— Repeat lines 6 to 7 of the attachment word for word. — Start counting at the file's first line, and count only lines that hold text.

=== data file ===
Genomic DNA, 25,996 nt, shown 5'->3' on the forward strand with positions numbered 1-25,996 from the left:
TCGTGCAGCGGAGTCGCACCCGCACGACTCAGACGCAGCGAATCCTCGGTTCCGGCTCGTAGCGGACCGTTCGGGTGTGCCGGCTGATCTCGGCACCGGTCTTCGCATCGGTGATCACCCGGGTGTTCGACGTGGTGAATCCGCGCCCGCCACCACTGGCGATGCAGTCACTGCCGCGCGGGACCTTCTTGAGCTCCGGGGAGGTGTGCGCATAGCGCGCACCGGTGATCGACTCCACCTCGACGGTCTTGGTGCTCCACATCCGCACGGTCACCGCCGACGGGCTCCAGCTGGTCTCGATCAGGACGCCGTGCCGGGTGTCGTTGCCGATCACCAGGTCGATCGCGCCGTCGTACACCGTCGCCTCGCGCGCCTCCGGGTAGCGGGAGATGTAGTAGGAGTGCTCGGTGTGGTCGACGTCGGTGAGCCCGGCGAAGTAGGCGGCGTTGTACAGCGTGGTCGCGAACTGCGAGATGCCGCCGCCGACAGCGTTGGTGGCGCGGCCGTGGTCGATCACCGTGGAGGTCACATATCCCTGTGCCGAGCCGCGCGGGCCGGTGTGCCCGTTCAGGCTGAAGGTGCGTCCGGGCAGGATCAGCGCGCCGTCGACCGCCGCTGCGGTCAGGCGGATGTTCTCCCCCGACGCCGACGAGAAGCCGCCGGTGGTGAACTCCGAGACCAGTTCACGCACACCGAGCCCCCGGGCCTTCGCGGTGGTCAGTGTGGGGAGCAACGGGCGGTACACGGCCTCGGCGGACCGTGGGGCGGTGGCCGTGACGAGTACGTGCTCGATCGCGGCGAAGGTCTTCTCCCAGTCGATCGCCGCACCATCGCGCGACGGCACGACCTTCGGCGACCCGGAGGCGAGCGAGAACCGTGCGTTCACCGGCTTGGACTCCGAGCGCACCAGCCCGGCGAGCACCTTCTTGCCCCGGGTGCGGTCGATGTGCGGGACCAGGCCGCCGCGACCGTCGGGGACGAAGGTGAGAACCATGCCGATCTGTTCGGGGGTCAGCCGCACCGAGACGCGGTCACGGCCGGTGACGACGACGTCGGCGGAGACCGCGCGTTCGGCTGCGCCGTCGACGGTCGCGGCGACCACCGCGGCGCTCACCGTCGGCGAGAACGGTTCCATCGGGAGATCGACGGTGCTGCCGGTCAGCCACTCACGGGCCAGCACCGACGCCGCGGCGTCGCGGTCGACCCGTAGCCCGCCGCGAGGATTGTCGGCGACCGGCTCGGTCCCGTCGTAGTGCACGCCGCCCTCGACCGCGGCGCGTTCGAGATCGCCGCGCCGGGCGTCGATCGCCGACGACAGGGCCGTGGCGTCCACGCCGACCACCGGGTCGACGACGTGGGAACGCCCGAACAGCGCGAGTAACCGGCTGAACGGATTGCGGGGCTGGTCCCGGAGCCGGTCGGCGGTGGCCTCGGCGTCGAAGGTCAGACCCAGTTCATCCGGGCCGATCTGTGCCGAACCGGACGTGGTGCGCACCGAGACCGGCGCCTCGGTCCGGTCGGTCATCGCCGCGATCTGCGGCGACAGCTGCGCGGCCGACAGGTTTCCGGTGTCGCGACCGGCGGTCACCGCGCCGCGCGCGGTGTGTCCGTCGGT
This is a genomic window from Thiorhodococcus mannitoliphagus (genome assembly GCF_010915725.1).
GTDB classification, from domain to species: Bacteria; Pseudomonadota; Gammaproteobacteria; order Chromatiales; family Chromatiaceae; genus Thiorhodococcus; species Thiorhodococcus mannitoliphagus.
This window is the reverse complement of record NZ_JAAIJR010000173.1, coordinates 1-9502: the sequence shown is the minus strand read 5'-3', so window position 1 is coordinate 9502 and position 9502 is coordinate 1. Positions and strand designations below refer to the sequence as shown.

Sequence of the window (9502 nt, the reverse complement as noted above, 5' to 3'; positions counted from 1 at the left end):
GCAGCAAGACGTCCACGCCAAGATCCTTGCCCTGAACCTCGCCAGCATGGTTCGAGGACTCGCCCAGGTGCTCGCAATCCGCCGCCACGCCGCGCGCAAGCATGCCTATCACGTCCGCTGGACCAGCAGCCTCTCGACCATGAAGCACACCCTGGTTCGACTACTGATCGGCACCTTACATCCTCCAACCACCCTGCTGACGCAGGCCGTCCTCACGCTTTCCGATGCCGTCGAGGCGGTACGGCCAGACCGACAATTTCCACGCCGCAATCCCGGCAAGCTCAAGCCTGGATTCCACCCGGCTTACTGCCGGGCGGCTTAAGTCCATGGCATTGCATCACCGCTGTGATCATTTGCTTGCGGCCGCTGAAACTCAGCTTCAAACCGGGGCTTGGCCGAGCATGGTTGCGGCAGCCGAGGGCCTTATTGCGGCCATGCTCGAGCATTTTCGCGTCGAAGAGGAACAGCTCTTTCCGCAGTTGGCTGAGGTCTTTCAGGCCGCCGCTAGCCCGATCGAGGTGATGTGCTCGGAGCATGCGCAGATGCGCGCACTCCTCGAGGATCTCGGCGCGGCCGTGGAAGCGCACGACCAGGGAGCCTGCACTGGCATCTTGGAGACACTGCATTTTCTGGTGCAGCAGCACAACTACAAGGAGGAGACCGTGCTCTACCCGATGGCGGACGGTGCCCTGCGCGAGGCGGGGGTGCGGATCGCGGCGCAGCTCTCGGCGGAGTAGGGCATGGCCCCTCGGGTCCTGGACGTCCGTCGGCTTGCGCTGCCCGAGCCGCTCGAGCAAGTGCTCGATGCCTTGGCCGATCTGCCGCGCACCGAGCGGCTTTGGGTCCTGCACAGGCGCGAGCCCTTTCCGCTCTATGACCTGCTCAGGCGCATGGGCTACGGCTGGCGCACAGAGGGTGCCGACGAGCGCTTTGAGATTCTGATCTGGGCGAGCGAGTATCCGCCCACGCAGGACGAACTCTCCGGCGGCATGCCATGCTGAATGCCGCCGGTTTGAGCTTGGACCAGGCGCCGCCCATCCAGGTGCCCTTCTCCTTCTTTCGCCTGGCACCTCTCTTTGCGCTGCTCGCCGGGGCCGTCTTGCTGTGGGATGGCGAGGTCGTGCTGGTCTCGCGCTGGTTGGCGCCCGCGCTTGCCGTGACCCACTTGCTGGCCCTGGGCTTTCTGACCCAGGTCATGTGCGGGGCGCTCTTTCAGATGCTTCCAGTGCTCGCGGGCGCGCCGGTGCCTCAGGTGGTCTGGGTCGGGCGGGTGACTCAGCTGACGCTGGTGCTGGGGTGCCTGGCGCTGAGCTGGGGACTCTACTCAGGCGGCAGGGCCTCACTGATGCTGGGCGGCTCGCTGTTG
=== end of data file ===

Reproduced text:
Sequence of the window (9502 nt, the reverse complement as noted above, 5' to 3'; positions counted from 1 at the left end):
GCAGCAAGACGTCCACGCCAAGATCCTTGCCCTGAACCTCGCCAGCATGGTTCGAGGACTCGCCCAGGTGCTCGCAATCCGCCGCCACGCCGCGCGCAAGCATGCCTATCACGTCCGCTGGACCAGCAGCCTCTCGACCATGAAGCACACCCTGGTTCGACTACTGATCGGCACCTTACATCCTCCAACCACCCTGCTGACGCAGGCCGTCCTCACGCTTTCCGATGCCGTCGAGGCGGTACGGCCAGACCGACAATTTCCACGCCGCAATCCCGGCAAGCTCAAGCCTGGATTCCACCCGGCTTACTGCCGGGCGGCTTAAGTCCATGGCATTGCATCACCGCTGTGATCATTTGCTTGCGGCCGCTGAAACTCAGCTTCAAACCGGGGCTTGGCCGAGCATGGTTGCGGCAGCCGAGGGCCTTATTGCGGCCATGCTCGAGCATTTTCGCGTCGAAGAGGAACAGCTCTTTCCGCAGTTGGCTGAGGTCTTTCAGGCCGCCGCTAGCCCGATCGAGGTGATGTGCTCGGAGCATGCGCAGATGCGCGCACTCCTCGAGGATCTCGGCGCGGCCGTGGAAGCGCACGACCAGGGAGCCTGCACTGGCATCTTGGAGACACTGCATTTTCTGGTGCAGCAGCACAACTACAAGGAGGAGACCGTGCTCTACCCGATGGCGGACGGTGCCCTGCGCGAGGCGGGGGTGCGGATCGCGGCGCAGCTCTCGGCGGAGTAGGGCATGGCCCCTCGGGTCCTGGACGTCCGTCGGCTTGCGCTGCCCGAGCCGCTCGAGCAAGTGCTCGATGCCTTGGCCGATCTGCCGCGCACCGAGCGGCTTTGGGTCCTGCACAGGCGCGAGCCCTTTCCGCTCTATGACCTGCTCAGGCGCATGGGCTACGGCTGGCGCACAGAGGGTGCCGACGAGCGCTTTGAGATTCTGATCTGGGCGAGCGAGTATCCGCCCACGCAGGACGAACTCTCCGGCGGCATGCCATGCTGAATGCCGCCGGTTTGAGCTTGGACCAGGCGCCGCCCATCCAGGTGCCCTTCTCCTTCTTTCGCCTGGCACCTCTCTTTGCGCTGCTCGCCGGGGCCGTCTTGCTGTGGGATGGCGAGGTCGTGCTGGTCTCGCGCTGGTTGGCGCCCGCGCTTGCCGTGACCCACTTGCTGGCCCTGGGCTTTCTGACCCAGGTCATGTGCGGGGCGCTCTTTCAGATGCTTCCAGTGCTCGCGGGCGCGCCGGTGCCTCAGGTGGTCTGGGTCGGGCGGGTGACTCAGCTGACGCTGGTGCTGGGGTGCCTGGCGCTGAGCTGGGGACTCTACTCAGGCGGCAGGGCCTCACTGATGCTGGGCGGCTCGCTGTTG